Friday, September 24, 2010

Will TomTom’s China foray succeed?

EL SEGUNDO, USA: After years of sitting on the sidelines, Dutch manufacturer TomTom NV recently entered China’s Portable Navigation Device (PND) market . But with PND sales in the country slowing after three years of explosive growth, has the company missed out on its market opportunity?

“In China—where TomTom lacked an official presence and only black-market PNDs could be found in small volumes—concerns regarding the messy Chinese market as well as issues related to the Amsterdam-based firm’s own marketing strategy made TomTom miss the peak of the Chinese PND market,” said Celina Li, Asian automotive researcher at iSuppli.

“Despite its late entry now, iSuppli believes that TomTom has picked an opportune time to enter China, with its products and strategy likely to receive a warm welcome.”

Second-quarter sales for TomTom, a leading global PND maker, reached 1.5 million units in Europe for a 49 percent market share in that continent, as well as about 800,000 units during the same period in North American sales for a 23 percent market share.

Good timing
For TomTom, the axiom that good things come to those who wait appears to be true.
TomTom bided its time to enter the vast China market until Chinese consumers, having developed more mature tastes, were ready for higher-end PNDs. Furthermore, China now has a more structured PND market.

Consumers today in China possess high recognition of PND products. Pricing is no longer the most critical factor in PND purchase decisions. Today, even very high-end models are in the affordable range of 3,000 yuan ($441), compared to about 5,000 yuan ($765) in the past. The old choices involving cheap, barely functional grey-market PNDs—either pirated or unnamed—are no longer tolerable.

In the meantime, the market also has become more structured and consolidated after years of overcrowding with low-end Shanzhai PNDs—knockoffs that forced branded models to enter pricing wars and invest in resources to build their brands. Pricing now has stabilized, however, and branded PNDs with authorized maps can be found that range between 1,000 yuan to 3,000 yuan.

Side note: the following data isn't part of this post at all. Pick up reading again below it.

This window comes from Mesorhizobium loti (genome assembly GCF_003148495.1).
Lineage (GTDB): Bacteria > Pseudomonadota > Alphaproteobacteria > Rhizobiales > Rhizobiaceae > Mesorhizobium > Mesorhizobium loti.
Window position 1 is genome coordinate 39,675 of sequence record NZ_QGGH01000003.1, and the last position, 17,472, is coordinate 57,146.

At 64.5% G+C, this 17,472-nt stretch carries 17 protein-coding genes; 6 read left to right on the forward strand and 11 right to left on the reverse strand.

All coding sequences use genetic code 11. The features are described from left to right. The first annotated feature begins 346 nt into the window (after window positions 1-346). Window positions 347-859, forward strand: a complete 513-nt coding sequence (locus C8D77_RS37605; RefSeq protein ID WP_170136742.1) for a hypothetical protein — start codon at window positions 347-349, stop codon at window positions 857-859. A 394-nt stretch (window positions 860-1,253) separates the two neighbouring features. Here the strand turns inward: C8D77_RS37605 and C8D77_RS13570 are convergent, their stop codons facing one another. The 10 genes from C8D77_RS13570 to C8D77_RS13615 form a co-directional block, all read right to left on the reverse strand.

Such a price range puts TomTom in direct competition with Garmin, Mio, Shinco and Unistrong, to name just a few.

In addition, the shrinking profit from the pricing war continues to flush out many Shanzhai PND makers and dealers—short-term profit seekers that usually must move on quickly to copying the next profitable product in order to survive.

Strength of TomTom
If it treads carefully, TomTom still has a healthy chance of winning significant share in the Chinese market. Poor navigation accuracy ranks as the biggest complaint among Chinese consumers about PNDs, whose accuracy depends on their digital map data and routing engines—otherwise strong areas for TomTom.

TomTom’s three new PND debuts, the Go 750, XXL 540 and XL 255, all come with leading map provider AutoNavi’s latest map data as well as TomTom’s fast positioning by downloading QuickGPSFix data. The TomTom Go750 reportedly receives signals from six satellites in less than 12 seconds when first turned on, which easily puts it ahead of other GPS navigation systems on the market.

TomTom also was a known brand name long PND Line-ups in China—priced at more than 3,000 yuan or $441—before its official entrance into China. The company has supplied its G720 to the Shanghai Volkswagen group since January 2009 and its G430VW to the Volkswagen Lavida since June 2009. Together, these two products have given Chinese users a peek into TomTom’s features.

All told, the company has a ripe opportunity to ride the wave of the biggest automotive market in the world. But as OEM embedded in-vehicle systems, aftermarket navigation systems and smart phone navigation applications gain more traction in China, TomTom is sure to face its share of challenges.

Source: iSuppli, USA.

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